Located on the northern tip of the Sacred Valley of the Incas, Calca offers pristine hikes and opportunities for mountain biking through an ancient valley. Calca is a great place to get an idea of what indigenous Andean cities would have looked like before the Spanish arrived. There are two main plazas in the center of town, a traditional feature of Inca city planning – cities planned by the Spanish typically have only one plaza.
Take your imaginative journey through the ancient Andes a step further at the Huchuy Qosco archaeological site. Just north of Calca, Hucuy Qosco is a Quechua name that means “Little Cusco” in English. Some evidence of the irrigation system and the stone structures the Inca built remains. Farming on the side of a mountain takes some ingenuity – while there aren’t many remains of the Inca left, Hucuy Qosco is nevertheless a testament to its industrious, long-gone population.
Calca was the location of an important standoff between the Spanish and the Inca. In the 16th century, the Inca ruler Manco used Calca as his capital, eventually losing both Calca and the Huchuy Qosco settlement to the Spanish. This was just a small part of the larger takeover of nearby Cusco, its enormous buildings stripped of their outer layer of gold.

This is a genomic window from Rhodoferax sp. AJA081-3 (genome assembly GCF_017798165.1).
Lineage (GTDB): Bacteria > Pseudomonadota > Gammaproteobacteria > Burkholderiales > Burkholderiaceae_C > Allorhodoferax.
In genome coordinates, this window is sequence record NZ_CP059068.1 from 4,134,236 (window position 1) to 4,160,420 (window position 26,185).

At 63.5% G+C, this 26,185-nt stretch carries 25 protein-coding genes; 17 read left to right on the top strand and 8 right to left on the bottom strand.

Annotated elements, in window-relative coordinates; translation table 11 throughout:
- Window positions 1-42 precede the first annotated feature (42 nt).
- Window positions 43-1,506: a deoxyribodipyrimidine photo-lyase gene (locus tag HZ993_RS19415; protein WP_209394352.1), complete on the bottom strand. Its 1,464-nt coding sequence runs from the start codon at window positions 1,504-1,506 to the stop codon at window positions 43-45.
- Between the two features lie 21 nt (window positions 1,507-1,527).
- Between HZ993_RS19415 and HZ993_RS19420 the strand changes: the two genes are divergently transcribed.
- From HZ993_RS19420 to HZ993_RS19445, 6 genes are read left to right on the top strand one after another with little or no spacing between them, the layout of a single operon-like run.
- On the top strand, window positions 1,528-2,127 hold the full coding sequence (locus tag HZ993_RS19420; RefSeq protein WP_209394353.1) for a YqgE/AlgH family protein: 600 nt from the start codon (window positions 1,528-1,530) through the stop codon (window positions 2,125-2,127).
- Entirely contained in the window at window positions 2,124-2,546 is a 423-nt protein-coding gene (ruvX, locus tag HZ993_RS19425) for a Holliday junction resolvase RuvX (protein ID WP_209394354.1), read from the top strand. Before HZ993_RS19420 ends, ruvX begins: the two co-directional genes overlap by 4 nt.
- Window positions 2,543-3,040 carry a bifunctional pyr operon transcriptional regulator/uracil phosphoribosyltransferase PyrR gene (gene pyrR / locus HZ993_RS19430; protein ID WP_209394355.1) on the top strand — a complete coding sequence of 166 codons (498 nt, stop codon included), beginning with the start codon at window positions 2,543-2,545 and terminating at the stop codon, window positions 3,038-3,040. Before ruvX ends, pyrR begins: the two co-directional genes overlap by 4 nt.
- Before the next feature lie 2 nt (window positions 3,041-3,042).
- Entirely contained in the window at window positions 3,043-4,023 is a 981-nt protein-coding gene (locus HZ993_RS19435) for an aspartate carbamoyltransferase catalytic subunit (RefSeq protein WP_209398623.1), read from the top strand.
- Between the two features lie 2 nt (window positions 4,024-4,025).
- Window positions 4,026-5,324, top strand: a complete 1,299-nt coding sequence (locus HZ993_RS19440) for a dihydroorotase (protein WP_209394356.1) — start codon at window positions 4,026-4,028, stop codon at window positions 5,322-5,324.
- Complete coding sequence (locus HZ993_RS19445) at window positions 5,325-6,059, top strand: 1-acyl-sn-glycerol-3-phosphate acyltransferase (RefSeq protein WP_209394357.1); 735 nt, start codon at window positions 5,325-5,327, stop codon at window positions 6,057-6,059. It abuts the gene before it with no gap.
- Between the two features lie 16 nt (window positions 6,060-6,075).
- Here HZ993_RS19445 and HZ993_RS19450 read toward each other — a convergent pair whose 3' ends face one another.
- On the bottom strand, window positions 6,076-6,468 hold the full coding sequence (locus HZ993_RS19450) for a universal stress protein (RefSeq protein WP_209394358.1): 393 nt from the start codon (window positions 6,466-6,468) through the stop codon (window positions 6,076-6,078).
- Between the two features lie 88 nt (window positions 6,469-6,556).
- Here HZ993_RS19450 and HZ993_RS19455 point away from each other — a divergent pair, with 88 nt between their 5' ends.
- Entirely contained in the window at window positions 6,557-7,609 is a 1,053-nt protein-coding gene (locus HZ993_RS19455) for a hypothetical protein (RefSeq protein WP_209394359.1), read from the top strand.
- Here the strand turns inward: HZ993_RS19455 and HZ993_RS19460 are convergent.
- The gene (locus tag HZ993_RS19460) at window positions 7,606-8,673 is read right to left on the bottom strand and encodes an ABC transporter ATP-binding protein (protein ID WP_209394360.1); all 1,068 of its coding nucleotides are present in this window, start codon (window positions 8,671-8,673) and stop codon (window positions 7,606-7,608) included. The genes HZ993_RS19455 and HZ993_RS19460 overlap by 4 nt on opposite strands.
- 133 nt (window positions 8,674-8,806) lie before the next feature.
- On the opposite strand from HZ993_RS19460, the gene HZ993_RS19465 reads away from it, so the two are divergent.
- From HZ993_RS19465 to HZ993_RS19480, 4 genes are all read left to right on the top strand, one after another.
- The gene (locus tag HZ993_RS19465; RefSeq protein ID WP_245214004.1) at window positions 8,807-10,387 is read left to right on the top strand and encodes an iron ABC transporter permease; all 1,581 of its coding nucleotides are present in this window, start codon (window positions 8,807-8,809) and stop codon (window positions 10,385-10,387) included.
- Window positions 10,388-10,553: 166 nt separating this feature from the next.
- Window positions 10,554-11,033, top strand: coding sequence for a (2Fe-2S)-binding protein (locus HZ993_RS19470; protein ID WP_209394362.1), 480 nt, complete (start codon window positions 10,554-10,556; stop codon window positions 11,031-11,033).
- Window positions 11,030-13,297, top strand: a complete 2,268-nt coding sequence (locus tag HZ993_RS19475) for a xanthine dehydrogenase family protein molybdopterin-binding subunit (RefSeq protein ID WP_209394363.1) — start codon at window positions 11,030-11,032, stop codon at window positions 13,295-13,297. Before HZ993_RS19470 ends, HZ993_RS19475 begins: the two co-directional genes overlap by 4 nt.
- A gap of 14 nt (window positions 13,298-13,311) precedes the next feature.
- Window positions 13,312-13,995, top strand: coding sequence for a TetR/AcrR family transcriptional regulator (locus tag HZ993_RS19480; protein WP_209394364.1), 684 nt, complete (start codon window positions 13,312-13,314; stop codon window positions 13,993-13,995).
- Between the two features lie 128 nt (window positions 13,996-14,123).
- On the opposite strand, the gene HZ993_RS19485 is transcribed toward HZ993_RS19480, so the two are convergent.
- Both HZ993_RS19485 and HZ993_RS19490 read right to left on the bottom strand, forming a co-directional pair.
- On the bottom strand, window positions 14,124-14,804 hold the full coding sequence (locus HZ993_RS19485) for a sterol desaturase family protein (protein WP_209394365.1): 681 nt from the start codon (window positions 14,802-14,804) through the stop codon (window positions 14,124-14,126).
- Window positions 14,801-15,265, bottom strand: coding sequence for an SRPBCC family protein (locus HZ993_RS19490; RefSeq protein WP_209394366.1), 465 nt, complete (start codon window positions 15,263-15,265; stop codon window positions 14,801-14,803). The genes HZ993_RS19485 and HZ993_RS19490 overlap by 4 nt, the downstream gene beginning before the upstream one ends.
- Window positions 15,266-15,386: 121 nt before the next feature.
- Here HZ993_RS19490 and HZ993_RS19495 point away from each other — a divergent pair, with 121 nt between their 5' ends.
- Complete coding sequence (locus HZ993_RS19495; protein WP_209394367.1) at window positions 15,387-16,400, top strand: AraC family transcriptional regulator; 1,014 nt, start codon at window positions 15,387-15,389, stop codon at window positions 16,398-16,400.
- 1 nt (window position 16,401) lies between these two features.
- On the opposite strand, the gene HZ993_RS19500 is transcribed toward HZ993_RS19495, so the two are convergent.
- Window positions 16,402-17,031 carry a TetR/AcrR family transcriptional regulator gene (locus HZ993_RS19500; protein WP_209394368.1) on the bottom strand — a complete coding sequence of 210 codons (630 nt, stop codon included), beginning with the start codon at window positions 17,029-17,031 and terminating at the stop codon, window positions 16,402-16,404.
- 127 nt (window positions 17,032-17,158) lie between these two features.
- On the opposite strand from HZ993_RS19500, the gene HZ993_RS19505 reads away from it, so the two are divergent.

Besides trekking the gorgeous trails throughout Calca, you can stop by the Machacancha hot springs for an invigorating dip. Visitors have their choice of three large pools. You can change into your swimsuit there – the springs have lockers and changing areas. The water at the springs remains free of debris in a wooden enclosure, with lots of windows for good natural lighting. Locals espouse the curative properties of the water, and soaking in the cloudy mineral water is said to be good for just about anything.